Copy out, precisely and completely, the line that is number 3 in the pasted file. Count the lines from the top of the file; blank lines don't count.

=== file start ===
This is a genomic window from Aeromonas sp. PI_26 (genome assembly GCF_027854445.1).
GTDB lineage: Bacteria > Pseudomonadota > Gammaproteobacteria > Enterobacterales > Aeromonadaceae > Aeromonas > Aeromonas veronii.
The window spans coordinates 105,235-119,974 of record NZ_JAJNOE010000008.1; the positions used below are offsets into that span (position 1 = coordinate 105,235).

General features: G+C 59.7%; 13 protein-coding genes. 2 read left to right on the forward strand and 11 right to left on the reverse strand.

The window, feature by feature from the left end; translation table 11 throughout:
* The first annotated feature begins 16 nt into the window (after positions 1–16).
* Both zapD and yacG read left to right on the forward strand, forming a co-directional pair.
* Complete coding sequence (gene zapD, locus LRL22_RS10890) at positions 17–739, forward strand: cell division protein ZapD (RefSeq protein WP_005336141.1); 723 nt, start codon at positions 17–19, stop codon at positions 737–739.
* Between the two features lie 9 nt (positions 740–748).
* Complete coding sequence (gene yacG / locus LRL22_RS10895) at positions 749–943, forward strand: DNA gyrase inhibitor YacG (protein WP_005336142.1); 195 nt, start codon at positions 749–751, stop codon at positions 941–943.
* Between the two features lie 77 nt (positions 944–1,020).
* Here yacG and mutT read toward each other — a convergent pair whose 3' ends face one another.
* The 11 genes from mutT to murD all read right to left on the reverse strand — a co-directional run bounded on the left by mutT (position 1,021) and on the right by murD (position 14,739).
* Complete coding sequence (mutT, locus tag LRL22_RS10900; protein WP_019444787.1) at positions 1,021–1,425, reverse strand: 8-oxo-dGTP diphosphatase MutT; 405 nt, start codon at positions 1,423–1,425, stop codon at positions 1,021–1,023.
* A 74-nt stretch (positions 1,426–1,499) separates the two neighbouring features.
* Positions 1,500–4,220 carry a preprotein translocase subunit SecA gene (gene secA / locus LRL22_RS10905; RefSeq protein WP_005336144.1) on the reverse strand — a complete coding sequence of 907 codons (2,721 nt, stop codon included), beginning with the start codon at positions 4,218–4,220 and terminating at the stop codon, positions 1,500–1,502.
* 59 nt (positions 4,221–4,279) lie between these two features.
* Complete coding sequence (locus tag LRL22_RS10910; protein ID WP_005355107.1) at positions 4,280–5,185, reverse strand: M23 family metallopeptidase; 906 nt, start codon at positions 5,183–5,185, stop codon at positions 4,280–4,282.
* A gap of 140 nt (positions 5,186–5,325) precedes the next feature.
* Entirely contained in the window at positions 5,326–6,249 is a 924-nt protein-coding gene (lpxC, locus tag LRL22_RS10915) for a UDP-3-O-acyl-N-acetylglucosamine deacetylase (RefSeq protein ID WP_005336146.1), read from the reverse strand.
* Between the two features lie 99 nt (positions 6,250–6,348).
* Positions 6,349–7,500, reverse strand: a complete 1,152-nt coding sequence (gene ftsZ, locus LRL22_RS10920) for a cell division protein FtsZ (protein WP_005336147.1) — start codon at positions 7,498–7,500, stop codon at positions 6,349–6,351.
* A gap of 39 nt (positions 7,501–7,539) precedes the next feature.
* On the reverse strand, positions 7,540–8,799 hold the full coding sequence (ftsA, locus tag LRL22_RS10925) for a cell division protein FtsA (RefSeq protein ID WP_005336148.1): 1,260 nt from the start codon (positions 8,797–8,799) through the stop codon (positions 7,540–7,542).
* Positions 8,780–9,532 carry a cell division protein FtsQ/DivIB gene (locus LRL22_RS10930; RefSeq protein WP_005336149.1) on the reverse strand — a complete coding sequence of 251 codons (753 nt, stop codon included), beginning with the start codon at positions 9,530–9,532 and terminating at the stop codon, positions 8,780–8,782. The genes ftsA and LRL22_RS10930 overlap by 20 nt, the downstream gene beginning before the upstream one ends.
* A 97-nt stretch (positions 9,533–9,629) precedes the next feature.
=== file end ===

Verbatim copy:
The window spans coordinates 105,235-119,974 of record NZ_JAJNOE010000008.1; the positions used below are offsets into that span (position 1 = coordinate 105,235).